Saturday, 16 October 2010


Bonjour ma cheries, I'm back in da hood after my final summer sojourn, just in time to catch the start of a long, dark descent into the winter of our discontent on This Fair Isle. And so...onto the atmospheric Isle of Wight. T'was August bank holiday, arriving off the ferry from Portsmouth into the town of Ryde and I was enchanted to discover the local train was actually a retired vintage tube that shuffled out a couple of hundred metres over the rickety Victorian pier to meet the ferry (below). 

I stayed in the lovely Shanklin Old Village on the island's east coast, where the streets are awash with beautiful thatched cottages from days of yore lit up with pretty fairy lights (below top). It was here I first noticed that the thinking gentleman's favoured sartorial choice seemed to be either Fred Perry, Fred Perry or Fred Perry. I'd never seen so many middle aged beerguts straining against too-tight casual apparel. Even the charity shops featured cut price jobbies in their fabulous window displays (below bottom). When I heard the joyous din of the pissy little Lambretta motor for the millionth time, the penny finally dropped that I had landed smack bang in the midst of the 2010 Isle of Wight scooter rally. Jeeesusssss....three days of this I grumbled as I jauntily threw myself into the hedgerows under cover of darkness for the fourth time to get out of the way of Scunthorpe Scooter Club's finest.

I was impressed of course, to see this quintessentially British scooter culture very much alive and kicking against the pricks (whoever they are these days. Tescos probably). Predictably enough, The Modfather Weller was in residence doing a show at Carisbrooke Castle and most of the faithful were around the same vintage with a few young, new-school hipsters thrown in for good measure.  

Shanklin's beach was a pretty, vast expanse of calm water, full of families having crazy summer fun in the sunny weather. After hiring my deckchair and busting out the knotted handkerchief on my head, I exposed my deathly pallor to the full vitamin D experience and kicked back with a serving of Irvine Welsh. I soon realised however, the best fun to be had on the beach is still being buried up to your neck in sand while your sister fucks off into the water threatening never to return (below bottom). Good times.  

By accident I happened upon the Shanklin Chine (below), a beautiful gorge leading from the lower edges of the village out to the seafront via a tiny enchanted forest. Visitors can amble through this oasis of spectacular, fertile wilderness - featuring an imposing waterfall and more than 150 varieties of wild plants, as well as the infamous red all but extinct on mainland Britain. After an extremely pleasant stroll through the chine, I paused to examine the squawking avery of exotic birds before downing a divine cream tea - scones and cakes all homemade by the lovely chief cook and bottlewashing lady on the premises.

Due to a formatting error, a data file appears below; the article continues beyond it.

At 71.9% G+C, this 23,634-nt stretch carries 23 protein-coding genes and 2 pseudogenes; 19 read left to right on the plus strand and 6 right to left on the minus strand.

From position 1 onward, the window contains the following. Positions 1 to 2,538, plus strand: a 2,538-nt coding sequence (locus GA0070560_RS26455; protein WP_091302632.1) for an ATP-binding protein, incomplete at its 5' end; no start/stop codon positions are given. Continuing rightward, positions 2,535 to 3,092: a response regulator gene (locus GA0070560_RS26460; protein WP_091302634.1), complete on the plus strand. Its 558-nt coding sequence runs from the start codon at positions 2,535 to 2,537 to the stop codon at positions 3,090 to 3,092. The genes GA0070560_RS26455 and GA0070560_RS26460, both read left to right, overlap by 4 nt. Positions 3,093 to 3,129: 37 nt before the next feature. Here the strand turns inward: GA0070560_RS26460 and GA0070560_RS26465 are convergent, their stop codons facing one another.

There is much picturesque walking and bike riding to be done on the Isle of Wight, and the Shanklin to Ventnor section of the 67 mile coastal path almost got the better of me. After the local Tourist Information Centre battleaxe's confident advice that 'its only an hour!' I set off on my jaunt, humming a gay tune, not realising the crazy dame meant an hour uphill, carving through overgrown foliage like some wizzed-up 'Nam vet, negotiating prehistoric fallen tree trunks, slithering between rock crevices and falling on my arse through endless puddles of mud. It all became worthwhile after I stumbled upon this brilliant local enterprise (below) selling homemade wares from the Luccombe Jam Man. A table full of jam, an honesty box, a handwritten sign...job done. Won't get that down the Crapham High Street. 

Finally surfacing back into civilisation...I felt the call of a restorative snifter and came upon this curious establishment (below) in Ventnor. Not afraid to fly the the old union flag with gay abandon, this pub positively revelled in Great Britain's halcyon days, displaying paraphernalia from those long-forgotten times when the men were real men and the women were glad about it. The locals gathered round, banging on about local issues the way local people do (...are YOU local?)...and a merry atmosphere pervaded the place on this beautiful sunny August bank holiday.

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